In the space of four days, the Twins have received a blueprint for playing baseball in 2020, the go-ahead to implement it — and a vivid reminder that it all could come to a halt at any moment.
The first cases of COVID-19 among Twins players were detected this week, President of Baseball Operations Derek Falvey announced Thursday, and those players — “it was a few,” both major and minor leaguers, Falvey said while declining to be more specific — are quarantined until they can clear MLB’s virus protocols.
That will require at least two negative test results, spaced a few days apart, so “we are likely to not have our [full] complement of what would have been 60 [players] to start camp” Wednesday at Target Field, Falvey said during a video call with Twins reporters.
The tests were administered “after reporting either close contact with someone who was COVID-positive in one case, and in one [other] case having some level of mild symptoms. … Prior to that, we had no known cases, staff or players or otherwise,” Falvey said. “I don’t think this is necessarily a surprise that we may have some positive cases. We’d expect it.”
The Twins are at least the seventh MLB team to reveal positive tests over the past week, following the Phillies, Blue Jays, Yankees, Red Sox, Mariners and Tigers. Unlike some of the other teams, the Twins players were not exposed to the virus at a team facility but tested positive in their home cities. Regardless, the Twins’ offseason headquarters in Fort Myers, Fla., has been closed like all training camps for a thorough cleaning and decontamination.
“It’s going to take a real effort and a coordinated effort between players, staff and anyone who ever comes in contact with players to help manage this.”
Teams have been planning for potential outbreaks all along, Falvey said, and everyone realizes that the continued spread of the coronavirus remains a threat to baseball’s plans for playing a 60-game season. But “I would say I remain cautiously optimistic as we get everyone back together, if we appropriately follow protocols,” Falvey said, including every-other-day virus tests for players. “It’s going to take a real effort and a coordinated effort between players, staff and anyone who ever comes in contact with players to help manage this.”
The Twins are doing their part over the next week by redesigning Target Field’s clubhouses, dugouts and even concourses. Tables, chairs, buffets and anything that encourages players to congregate are being removed from the clubhouse, and outdoor areas are being built to allow players to stretch and warm up at safe distances from each other. Extra bus trips between the team hotel and ballpark will be added on the road, and masks will be provided for when players aren’t on the field.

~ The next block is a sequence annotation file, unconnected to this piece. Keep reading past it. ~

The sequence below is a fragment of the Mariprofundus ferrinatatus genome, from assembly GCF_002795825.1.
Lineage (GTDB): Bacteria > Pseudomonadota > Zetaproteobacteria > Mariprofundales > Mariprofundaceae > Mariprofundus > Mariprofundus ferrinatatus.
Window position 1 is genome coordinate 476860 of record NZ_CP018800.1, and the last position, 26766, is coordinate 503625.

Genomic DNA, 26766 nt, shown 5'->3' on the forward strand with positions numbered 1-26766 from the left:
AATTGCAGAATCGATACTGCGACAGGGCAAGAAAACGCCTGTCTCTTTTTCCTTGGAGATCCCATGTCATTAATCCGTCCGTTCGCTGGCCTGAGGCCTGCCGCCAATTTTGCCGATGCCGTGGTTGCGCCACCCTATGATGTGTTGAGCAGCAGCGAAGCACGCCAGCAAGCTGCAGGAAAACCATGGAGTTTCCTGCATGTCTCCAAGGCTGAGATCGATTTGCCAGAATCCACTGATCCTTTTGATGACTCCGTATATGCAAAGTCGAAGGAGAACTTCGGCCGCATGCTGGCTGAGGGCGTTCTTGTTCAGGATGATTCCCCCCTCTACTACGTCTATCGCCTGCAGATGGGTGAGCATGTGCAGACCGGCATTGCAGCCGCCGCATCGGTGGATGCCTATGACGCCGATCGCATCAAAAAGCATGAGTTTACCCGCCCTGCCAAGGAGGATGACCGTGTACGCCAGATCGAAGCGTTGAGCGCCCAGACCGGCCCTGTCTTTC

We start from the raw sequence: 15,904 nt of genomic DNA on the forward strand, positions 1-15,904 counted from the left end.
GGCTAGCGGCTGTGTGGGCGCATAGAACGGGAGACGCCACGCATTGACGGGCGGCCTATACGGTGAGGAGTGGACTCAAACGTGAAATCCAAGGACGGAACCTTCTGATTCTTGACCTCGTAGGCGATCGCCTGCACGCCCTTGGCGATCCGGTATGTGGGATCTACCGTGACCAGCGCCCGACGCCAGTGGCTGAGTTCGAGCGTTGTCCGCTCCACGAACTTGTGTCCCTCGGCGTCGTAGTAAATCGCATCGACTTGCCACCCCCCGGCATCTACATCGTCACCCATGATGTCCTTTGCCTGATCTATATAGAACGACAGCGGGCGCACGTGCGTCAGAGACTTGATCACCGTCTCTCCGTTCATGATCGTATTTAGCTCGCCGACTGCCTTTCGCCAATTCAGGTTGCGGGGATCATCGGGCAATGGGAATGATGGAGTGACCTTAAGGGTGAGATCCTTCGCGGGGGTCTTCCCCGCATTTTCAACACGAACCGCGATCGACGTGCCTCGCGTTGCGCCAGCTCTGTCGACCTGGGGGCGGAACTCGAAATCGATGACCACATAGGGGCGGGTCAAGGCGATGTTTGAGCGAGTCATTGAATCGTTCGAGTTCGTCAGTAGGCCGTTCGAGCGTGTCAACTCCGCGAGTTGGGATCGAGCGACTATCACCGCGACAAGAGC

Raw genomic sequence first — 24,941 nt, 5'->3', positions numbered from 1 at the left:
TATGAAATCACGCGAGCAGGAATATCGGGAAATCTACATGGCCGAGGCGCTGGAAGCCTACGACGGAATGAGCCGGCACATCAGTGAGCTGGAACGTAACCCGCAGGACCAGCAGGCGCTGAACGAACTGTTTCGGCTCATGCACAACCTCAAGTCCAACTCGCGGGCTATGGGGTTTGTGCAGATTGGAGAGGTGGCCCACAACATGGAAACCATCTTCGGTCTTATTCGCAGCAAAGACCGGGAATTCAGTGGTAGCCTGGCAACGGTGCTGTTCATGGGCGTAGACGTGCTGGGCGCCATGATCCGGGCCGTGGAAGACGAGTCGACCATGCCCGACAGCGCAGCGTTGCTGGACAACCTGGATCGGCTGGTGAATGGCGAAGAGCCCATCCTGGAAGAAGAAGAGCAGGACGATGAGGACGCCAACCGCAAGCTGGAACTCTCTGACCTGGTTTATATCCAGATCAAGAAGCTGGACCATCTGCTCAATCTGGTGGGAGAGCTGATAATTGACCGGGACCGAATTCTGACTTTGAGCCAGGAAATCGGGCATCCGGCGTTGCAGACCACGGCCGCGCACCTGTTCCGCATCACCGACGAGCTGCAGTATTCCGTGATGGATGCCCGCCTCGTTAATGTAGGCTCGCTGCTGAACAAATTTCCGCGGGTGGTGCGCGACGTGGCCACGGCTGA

They will be told to spend as much time as possible outdoors at the ballpark, and as little as possible in the clubhouse.
“It’s definitely going to be a different kind of normal,” Falvey said.
Manager Rocco Baldelli has talked to some players already, and “there’s going to be a conversation with every one of our players to say that it’s up to every individual in this room, their responsibility is much greater. … What you do away from the park is probably as important or more important than what happens inside our walls.”
Inside the wall of his own office, Falvey and his staff are putting together the 60-man camp roster, trying to gauge what players might be useful during the shortened season, and whether they have room to give a few future Twins some early experience, at least on the taxi squad. They have ruled out inviting any of the draftees and amateur free agents added earlier this month, unlike a few other teams, but still figure to add several minor leaguers who would normally be climbing their system.
It’s a good bet, for instance, that some players optioned late in camp, such as outfielder LaMonte Wade Jr. and pitchers Sean Poppen and Lewis Thorpe, will be invited to spend the summer in Minneapolis — or St. Paul, more likely, should the Twins finalize an agreement to use the Saints’ CHS Field as their taxi squad home once the season begins. And some top prospects, such as Royce Lewis, Trevor Larnach, Ryan Jeffers, Nick Gordon and Alex Kirilloff, who spent much of the spring in major league camp, stand a good chance to be on that list as well.
“It’s going to be focused mostly on a group we believe is upper level-ready and closer to the major leagues,” Falvey said. “Not everyone will be ready for the major leagues. Clearly we have some prospects in that group that we believe are a little farther away, but we will focus mostly on that group.”
Teams can keep 30 players for the first two weeks of the season, then 28 for two more weeks, before cutting to 26 players for the final five weeks.
“What you do away from the park is probably as important or more important than what happens inside our walls.”
It’s likely that teams will keep more pitchers than usual, since starting pitchers are unlikely to be ready to pitch seven innings after only three weeks of camp.
Falvey said the Twins are even discussing a six-man pitching rotation, at least for a while.
The addition of veteran lefthander Rich Hill, expected to be ready after missing spring training following offseason elbow surgery, gives them more options, as does the return of nonroster pitcher Jhoulys Chacin, who was hoping to win a rotation spot in Fort Myers.